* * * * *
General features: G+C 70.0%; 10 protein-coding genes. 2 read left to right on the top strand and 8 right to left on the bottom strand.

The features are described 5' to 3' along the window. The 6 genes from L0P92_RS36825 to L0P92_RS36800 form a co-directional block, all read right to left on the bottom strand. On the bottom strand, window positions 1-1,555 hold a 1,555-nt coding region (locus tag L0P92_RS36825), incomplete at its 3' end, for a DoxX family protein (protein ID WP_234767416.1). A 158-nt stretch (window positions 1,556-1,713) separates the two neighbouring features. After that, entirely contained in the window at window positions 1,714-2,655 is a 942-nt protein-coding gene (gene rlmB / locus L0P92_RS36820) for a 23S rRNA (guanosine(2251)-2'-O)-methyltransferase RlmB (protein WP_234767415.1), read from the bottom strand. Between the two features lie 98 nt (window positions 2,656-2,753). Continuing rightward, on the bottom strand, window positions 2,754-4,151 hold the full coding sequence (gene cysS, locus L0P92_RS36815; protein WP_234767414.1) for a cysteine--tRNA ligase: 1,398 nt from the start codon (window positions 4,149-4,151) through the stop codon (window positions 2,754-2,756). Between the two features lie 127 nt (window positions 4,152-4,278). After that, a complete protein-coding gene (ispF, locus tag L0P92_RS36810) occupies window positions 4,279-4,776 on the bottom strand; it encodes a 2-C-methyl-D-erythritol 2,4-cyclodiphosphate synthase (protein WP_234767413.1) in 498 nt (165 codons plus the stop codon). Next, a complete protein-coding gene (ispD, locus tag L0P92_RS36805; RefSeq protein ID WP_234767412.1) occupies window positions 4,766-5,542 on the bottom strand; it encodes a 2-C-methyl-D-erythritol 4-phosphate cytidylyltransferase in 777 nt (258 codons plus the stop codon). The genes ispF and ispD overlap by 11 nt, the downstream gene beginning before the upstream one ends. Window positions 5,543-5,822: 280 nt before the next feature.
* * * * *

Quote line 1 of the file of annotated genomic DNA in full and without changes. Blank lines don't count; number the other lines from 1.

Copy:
General features: G+C 70.0%; 10 protein-coding genes. 2 read left to right on the top strand and 8 right to left on the bottom strand.